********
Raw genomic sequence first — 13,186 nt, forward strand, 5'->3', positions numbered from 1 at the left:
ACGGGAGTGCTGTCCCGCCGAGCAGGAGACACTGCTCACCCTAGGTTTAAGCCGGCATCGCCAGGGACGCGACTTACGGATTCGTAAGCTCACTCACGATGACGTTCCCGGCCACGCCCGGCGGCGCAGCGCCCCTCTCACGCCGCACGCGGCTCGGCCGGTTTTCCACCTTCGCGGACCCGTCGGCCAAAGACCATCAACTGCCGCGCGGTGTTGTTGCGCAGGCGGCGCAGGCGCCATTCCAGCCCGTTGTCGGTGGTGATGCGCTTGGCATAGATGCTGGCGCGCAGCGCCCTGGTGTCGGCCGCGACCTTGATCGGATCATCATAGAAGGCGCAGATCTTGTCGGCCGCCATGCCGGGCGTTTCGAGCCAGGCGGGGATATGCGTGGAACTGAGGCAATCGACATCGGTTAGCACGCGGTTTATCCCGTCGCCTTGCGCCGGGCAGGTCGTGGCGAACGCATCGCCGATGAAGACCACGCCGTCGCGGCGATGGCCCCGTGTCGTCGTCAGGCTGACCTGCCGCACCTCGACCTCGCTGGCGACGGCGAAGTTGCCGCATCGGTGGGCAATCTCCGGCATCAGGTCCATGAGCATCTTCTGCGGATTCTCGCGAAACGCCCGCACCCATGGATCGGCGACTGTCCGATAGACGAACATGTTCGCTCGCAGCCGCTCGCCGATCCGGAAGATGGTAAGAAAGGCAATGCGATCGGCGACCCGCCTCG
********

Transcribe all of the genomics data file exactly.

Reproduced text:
Raw genomic sequence first — 13,186 nt, forward strand, 5'->3', positions numbered from 1 at the left:
ACGGGAGTGCTGTCCCGCCGAGCAGGAGACACTGCTCACCCTAGGTTTAAGCCGGCATCGCCAGGGACGCGACTTACGGATTCGTAAGCTCACTCACGATGACGTTCCCGGCCACGCCCGGCGGCGCAGCGCCCCTCTCACGCCGCACGCGGCTCGGCCGGTTTTCCACCTTCGCGGACCCGTCGGCCAAAGACCATCAACTGCCGCGCGGTGTTGTTGCGCAGGCGGCGCAGGCGCCATTCCAGCCCGTTGTCGGTGGTGATGCGCTTGGCATAGATGCTGGCGCGCAGCGCCCTGGTGTCGGCCGCGACCTTGATCGGATCATCATAGAAGGCGCAGATCTTGTCGGCCGCCATGCCGGGCGTTTCGAGCCAGGCGGGGATATGCGTGGAACTGAGGCAATCGACATCGGTTAGCACGCGGTTTATCCCGTCGCCTTGCGCCGGGCAGGTCGTGGCGAACGCATCGCCGATGAAGACCACGCCGTCGCGGCGATGGCCCCGTGTCGTCGTCAGGCTGACCTGCCGCACCTCGACCTCGCTGGCGACGGCGAAGTTGCCGCATCGGTGGGCAATCTCCGGCATCAGGTCCATGAGCATCTTCTGCGGATTCTCGCGAAACGCCCGCACCCATGGATCGGCGACTGTCCGATAGACGAACATGTTCGCTCGCAGCCGCTCGCCGATCCGGAAGATGGTAAGAAAGGCAATGCGATCGGCGACCCGCCTCG